Germany sees spike in immigrant criminals

The amount of migrant criminal suspects in Germany jumped by more than 50 percent last year according to new data released Monday from the country's interior ministry.

The statistics, which provide support for an anti-immigration push in the country, showed that more than a million migrants arrived in Germany in the last two years. The number of suspects classified as immigrants -- those applying for asylum, refugees, illegal immigrants and people whose deportation has been temporarily suspended -- jumped to 174,438 – a 52.7 percent increase.


Concerns regarding security and migrant integration may have helped boost the poll ratings of the right-wing Alternative for Germany (AfD) ahead of a federal election set for later this year.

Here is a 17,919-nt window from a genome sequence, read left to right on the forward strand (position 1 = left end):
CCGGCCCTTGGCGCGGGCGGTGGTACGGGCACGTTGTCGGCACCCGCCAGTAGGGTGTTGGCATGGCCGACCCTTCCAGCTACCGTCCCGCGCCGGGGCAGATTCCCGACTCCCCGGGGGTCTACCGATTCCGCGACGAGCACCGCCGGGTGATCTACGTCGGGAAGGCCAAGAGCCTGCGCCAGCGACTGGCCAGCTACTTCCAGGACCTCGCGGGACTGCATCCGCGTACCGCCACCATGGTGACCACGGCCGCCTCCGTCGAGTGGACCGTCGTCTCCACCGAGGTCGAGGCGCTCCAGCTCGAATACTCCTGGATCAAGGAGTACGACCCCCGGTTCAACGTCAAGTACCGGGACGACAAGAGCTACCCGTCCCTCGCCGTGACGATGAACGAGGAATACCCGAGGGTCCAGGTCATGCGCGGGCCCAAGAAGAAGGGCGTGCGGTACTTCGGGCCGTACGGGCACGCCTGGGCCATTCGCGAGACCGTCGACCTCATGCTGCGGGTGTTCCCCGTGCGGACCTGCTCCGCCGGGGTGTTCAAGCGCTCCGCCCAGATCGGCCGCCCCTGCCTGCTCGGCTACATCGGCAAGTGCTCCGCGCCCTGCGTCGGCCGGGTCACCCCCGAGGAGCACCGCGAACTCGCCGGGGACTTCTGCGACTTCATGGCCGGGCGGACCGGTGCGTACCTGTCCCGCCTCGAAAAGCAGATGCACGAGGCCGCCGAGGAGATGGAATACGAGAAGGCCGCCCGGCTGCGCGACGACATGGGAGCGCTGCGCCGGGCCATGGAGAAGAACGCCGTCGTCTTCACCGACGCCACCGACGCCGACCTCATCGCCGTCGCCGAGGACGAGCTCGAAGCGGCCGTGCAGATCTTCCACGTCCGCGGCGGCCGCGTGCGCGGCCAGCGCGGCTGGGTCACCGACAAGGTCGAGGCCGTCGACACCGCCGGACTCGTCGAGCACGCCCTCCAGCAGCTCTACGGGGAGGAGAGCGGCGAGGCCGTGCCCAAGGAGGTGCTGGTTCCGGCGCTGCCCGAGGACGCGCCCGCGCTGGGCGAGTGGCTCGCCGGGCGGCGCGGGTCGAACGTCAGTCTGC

Overall, migrants made up 8.6 percent of all crime suspects in Germany in 2016, an uptick from 5.7 percent in 2015, Reuters reported.

The new statistics came months after a failed asylum seeker from Tunisia who had pledged allegiance to the Islamic State drove a truck into a Christmas market in Berlin. Twelve people were killed in the December 19 attack. The report noted that crimes motivated by Islamism had jumped 13.7 percent.

Overall, crimes committed by refugees “increased disproportionately” in 2016 according to Interior Minister Thomas de Maiziere. “Those who commit serious offenses here forfeit their right to stay here,” he said.

He also claimed that the statistics may have been distorted because some of the migrants committed multiple offenses. The Minister pointed to the accommodations of migrants as a potential source for the crimes. He said many were living in temporary shelters or crowded rooms. But the number of attacks on refugee homes dropped in 2016 to 995 compared to 1,031 in 2015.